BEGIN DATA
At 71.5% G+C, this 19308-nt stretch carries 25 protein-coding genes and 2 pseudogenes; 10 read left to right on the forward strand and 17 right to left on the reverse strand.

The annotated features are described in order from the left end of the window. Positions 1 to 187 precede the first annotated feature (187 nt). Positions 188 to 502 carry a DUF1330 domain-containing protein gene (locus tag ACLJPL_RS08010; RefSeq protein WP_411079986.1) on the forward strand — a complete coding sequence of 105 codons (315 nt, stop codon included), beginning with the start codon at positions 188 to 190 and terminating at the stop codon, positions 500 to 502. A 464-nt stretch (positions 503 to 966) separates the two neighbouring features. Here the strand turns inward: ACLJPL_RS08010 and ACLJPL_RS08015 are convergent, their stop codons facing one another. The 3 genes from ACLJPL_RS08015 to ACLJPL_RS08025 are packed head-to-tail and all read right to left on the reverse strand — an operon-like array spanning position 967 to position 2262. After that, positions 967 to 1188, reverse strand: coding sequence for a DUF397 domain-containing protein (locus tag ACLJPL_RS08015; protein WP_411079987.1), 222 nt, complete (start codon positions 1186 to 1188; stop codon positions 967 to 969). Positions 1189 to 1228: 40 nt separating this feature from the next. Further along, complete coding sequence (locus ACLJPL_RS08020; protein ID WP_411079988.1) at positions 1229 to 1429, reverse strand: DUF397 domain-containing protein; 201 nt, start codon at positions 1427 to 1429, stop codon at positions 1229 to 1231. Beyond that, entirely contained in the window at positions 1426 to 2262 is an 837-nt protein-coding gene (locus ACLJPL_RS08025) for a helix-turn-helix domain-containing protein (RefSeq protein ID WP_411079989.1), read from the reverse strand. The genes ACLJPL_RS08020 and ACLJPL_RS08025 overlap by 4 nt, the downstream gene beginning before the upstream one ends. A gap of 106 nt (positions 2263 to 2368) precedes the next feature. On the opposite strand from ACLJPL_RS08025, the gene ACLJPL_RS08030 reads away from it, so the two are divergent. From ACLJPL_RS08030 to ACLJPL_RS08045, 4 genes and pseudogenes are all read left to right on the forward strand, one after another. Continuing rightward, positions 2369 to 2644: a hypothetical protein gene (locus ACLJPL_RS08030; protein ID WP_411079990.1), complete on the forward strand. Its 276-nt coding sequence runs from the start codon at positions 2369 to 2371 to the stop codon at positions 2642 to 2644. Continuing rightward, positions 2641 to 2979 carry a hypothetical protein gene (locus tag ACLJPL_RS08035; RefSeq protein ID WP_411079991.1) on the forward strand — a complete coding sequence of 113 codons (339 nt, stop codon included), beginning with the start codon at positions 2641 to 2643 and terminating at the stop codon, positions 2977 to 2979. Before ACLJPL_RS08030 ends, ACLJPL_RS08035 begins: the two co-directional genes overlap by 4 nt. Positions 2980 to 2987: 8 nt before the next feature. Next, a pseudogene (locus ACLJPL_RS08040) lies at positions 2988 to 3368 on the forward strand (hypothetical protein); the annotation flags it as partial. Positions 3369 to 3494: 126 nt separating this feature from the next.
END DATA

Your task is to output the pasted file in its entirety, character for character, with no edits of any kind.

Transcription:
At 71.5% G+C, this 19308-nt stretch carries 25 protein-coding genes and 2 pseudogenes; 10 read left to right on the forward strand and 17 right to left on the reverse strand.

The annotated features are described in order from the left end of the window. Positions 1 to 187 precede the first annotated feature (187 nt). Positions 188 to 502 carry a DUF1330 domain-containing protein gene (locus tag ACLJPL_RS08010; RefSeq protein WP_411079986.1) on the forward strand — a complete coding sequence of 105 codons (315 nt, stop codon included), beginning with the start codon at positions 188 to 190 and terminating at the stop codon, positions 500 to 502. A 464-nt stretch (positions 503 to 966) separates the two neighbouring features. Here the strand turns inward: ACLJPL_RS08010 and ACLJPL_RS08015 are convergent, their stop codons facing one another. The 3 genes from ACLJPL_RS08015 to ACLJPL_RS08025 are packed head-to-tail and all read right to left on the reverse strand — an operon-like array spanning position 967 to position 2262. After that, positions 967 to 1188, reverse strand: coding sequence for a DUF397 domain-containing protein (locus tag ACLJPL_RS08015; protein WP_411079987.1), 222 nt, complete (start codon positions 1186 to 1188; stop codon positions 967 to 969). Positions 1189 to 1228: 40 nt separating this feature from the next. Further along, complete coding sequence (locus ACLJPL_RS08020; protein ID WP_411079988.1) at positions 1229 to 1429, reverse strand: DUF397 domain-containing protein; 201 nt, start codon at positions 1427 to 1429, stop codon at positions 1229 to 1231. Beyond that, entirely contained in the window at positions 1426 to 2262 is an 837-nt protein-coding gene (locus ACLJPL_RS08025) for a helix-turn-helix domain-containing protein (RefSeq protein ID WP_411079989.1), read from the reverse strand. The genes ACLJPL_RS08020 and ACLJPL_RS08025 overlap by 4 nt, the downstream gene beginning before the upstream one ends. A gap of 106 nt (positions 2263 to 2368) precedes the next feature. On the opposite strand from ACLJPL_RS08025, the gene ACLJPL_RS08030 reads away from it, so the two are divergent. From ACLJPL_RS08030 to ACLJPL_RS08045, 4 genes and pseudogenes are all read left to right on the forward strand, one after another. Continuing rightward, positions 2369 to 2644: a hypothetical protein gene (locus ACLJPL_RS08030; protein ID WP_411079990.1), complete on the forward strand. Its 276-nt coding sequence runs from the start codon at positions 2369 to 2371 to the stop codon at positions 2642 to 2644. Continuing rightward, positions 2641 to 2979 carry a hypothetical protein gene (locus tag ACLJPL_RS08035; RefSeq protein ID WP_411079991.1) on the forward strand — a complete coding sequence of 113 codons (339 nt, stop codon included), beginning with the start codon at positions 2641 to 2643 and terminating at the stop codon, positions 2977 to 2979. Before ACLJPL_RS08030 ends, ACLJPL_RS08035 begins: the two co-directional genes overlap by 4 nt. Positions 2980 to 2987: 8 nt before the next feature. Next, a pseudogene (locus ACLJPL_RS08040) lies at positions 2988 to 3368 on the forward strand (hypothetical protein); the annotation flags it as partial. Positions 3369 to 3494: 126 nt separating this feature from the next.